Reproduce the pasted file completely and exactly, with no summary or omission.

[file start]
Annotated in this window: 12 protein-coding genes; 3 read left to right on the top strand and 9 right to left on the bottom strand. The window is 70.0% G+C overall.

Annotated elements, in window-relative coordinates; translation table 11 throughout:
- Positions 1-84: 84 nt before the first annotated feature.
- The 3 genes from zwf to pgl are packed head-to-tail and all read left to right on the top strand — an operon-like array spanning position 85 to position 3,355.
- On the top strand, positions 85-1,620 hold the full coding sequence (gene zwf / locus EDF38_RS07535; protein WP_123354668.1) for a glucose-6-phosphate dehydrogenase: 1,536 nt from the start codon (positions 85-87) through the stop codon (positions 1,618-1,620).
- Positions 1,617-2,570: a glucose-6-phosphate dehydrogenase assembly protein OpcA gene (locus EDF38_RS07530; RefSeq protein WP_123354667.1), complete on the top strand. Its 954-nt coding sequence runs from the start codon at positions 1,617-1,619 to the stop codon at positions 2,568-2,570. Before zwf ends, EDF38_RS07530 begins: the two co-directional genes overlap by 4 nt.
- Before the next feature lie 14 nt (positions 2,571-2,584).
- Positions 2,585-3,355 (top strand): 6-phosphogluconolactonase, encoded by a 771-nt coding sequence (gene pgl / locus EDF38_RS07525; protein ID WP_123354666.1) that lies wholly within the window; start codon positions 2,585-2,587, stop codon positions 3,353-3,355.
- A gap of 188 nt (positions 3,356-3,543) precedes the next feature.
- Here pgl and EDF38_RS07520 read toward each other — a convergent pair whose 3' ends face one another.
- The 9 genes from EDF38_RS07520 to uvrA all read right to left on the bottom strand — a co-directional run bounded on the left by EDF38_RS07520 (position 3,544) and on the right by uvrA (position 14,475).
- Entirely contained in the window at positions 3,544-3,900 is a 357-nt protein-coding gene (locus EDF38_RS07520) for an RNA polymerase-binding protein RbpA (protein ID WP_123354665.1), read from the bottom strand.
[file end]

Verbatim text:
Annotated in this window: 12 protein-coding genes; 3 read left to right on the top strand and 9 right to left on the bottom strand. The window is 70.0% G+C overall.

Annotated elements, in window-relative coordinates; translation table 11 throughout:
- Positions 1-84: 84 nt before the first annotated feature.
- The 3 genes from zwf to pgl are packed head-to-tail and all read left to right on the top strand — an operon-like array spanning position 85 to position 3,355.
- On the top strand, positions 85-1,620 hold the full coding sequence (gene zwf / locus EDF38_RS07535; protein WP_123354668.1) for a glucose-6-phosphate dehydrogenase: 1,536 nt from the start codon (positions 85-87) through the stop codon (positions 1,618-1,620).
- Positions 1,617-2,570: a glucose-6-phosphate dehydrogenase assembly protein OpcA gene (locus EDF38_RS07530; RefSeq protein WP_123354667.1), complete on the top strand. Its 954-nt coding sequence runs from the start codon at positions 1,617-1,619 to the stop codon at positions 2,568-2,570. Before zwf ends, EDF38_RS07530 begins: the two co-directional genes overlap by 4 nt.
- Before the next feature lie 14 nt (positions 2,571-2,584).
- Positions 2,585-3,355 (top strand): 6-phosphogluconolactonase, encoded by a 771-nt coding sequence (gene pgl / locus EDF38_RS07525; protein ID WP_123354666.1) that lies wholly within the window; start codon positions 2,585-2,587, stop codon positions 3,353-3,355.
- A gap of 188 nt (positions 3,356-3,543) precedes the next feature.
- Here pgl and EDF38_RS07520 read toward each other — a convergent pair whose 3' ends face one another.
- The 9 genes from EDF38_RS07520 to uvrA all read right to left on the bottom strand — a co-directional run bounded on the left by EDF38_RS07520 (position 3,544) and on the right by uvrA (position 14,475).
- Entirely contained in the window at positions 3,544-3,900 is a 357-nt protein-coding gene (locus EDF38_RS07520) for an RNA polymerase-binding protein RbpA (protein ID WP_123354665.1), read from the bottom strand.